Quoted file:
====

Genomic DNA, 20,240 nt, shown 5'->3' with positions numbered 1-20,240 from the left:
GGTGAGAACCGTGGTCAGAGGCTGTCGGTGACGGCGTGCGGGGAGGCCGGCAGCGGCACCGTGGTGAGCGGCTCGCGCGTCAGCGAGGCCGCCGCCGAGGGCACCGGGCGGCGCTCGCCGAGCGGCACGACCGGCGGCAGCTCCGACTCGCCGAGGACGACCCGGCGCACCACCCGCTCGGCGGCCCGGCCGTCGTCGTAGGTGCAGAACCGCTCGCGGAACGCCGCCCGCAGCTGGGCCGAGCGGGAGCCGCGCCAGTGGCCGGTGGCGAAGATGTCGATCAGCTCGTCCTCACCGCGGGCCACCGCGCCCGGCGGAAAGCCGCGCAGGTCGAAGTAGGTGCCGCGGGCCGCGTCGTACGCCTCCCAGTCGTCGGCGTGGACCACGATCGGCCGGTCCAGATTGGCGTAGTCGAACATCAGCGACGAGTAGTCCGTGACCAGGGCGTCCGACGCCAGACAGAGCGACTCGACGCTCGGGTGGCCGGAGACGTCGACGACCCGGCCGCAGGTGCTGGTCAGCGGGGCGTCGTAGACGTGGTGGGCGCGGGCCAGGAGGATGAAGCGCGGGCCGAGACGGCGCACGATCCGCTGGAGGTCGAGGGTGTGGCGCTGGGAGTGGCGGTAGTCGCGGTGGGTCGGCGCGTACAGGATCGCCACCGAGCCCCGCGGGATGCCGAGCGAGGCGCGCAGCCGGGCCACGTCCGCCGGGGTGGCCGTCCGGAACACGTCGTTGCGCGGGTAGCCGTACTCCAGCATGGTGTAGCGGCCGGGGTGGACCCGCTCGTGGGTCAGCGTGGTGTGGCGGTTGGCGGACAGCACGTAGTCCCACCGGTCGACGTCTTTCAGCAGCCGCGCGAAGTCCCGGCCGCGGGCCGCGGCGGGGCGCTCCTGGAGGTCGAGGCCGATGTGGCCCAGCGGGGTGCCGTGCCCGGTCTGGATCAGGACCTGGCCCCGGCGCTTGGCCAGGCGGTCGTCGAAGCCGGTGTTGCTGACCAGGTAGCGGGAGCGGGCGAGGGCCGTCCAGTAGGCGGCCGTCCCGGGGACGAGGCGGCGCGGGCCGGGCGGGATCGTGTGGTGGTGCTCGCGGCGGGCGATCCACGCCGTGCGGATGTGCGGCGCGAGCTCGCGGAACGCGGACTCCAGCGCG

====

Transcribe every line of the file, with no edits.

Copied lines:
Genomic DNA, 20,240 nt, shown 5'->3' with positions numbered 1-20,240 from the left:
GGTGAGAACCGTGGTCAGAGGCTGTCGGTGACGGCGTGCGGGGAGGCCGGCAGCGGCACCGTGGTGAGCGGCTCGCGCGTCAGCGAGGCCGCCGCCGAGGGCACCGGGCGGCGCTCGCCGAGCGGCACGACCGGCGGCAGCTCCGACTCGCCGAGGACGACCCGGCGCACCACCCGCTCGGCGGCCCGGCCGTCGTCGTAGGTGCAGAACCGCTCGCGGAACGCCGCCCGCAGCTGGGCCGAGCGGGAGCCGCGCCAGTGGCCGGTGGCGAAGATGTCGATCAGCTCGTCCTCACCGCGGGCCACCGCGCCCGGCGGAAAGCCGCGCAGGTCGAAGTAGGTGCCGCGGGCCGCGTCGTACGCCTCCCAGTCGTCGGCGTGGACCACGATCGGCCGGTCCAGATTGGCGTAGTCGAACATCAGCGACGAGTAGTCCGTGACCAGGGCGTCCGACGCCAGACAGAGCGACTCGACGCTCGGGTGGCCGGAGACGTCGACGACCCGGCCGCAGGTGCTGGTCAGCGGGGCGTCGTAGACGTGGTGGGCGCGGGCCAGGAGGATGAAGCGCGGGCCGAGACGGCGCACGATCCGCTGGAGGTCGAGGGTGTGGCGCTGGGAGTGGCGGTAGTCGCGGTGGGTCGGCGCGTACAGGATCGCCACCGAGCCCCGCGGGATGCCGAGCGAGGCGCGCAGCCGGGCCACGTCCGCCGGGGTGGCCGTCCGGAACACGTCGTTGCGCGGGTAGCCGTACTCCAGCATGGTGTAGCGGCCGGGGTGGACCCGCTCGTGGGTCAGCGTGGTGTGGCGGTTGGCGGACAGCACGTAGTCCCACCGGTCGACGTCTTTCAGCAGCCGCGCGAAGTCCCGGCCGCGGGCCGCGGCGGGGCGCTCCTGGAGGTCGAGGCCGATGTGGCCCAGCGGGGTGCCGTGCCCGGTCTGGATCAGGACCTGGCCCCGGCGCTTGGCCAGGCGGTCGTCGAAGCCGGTGTTGCTGACCAGGTAGCGGGAGCGGGCGAGGGCCGTCCAGTAGGCGGCCGTCCCGGGGACGAGGCGGCGCGGGCCGGGCGGGATCGTGTGGTGGTGCTCGCGGCGGGCGATCCACGCCGTGCGGATGTGCGGCGCGAGCTCGCGGAACGCGGACTCCAGCGCG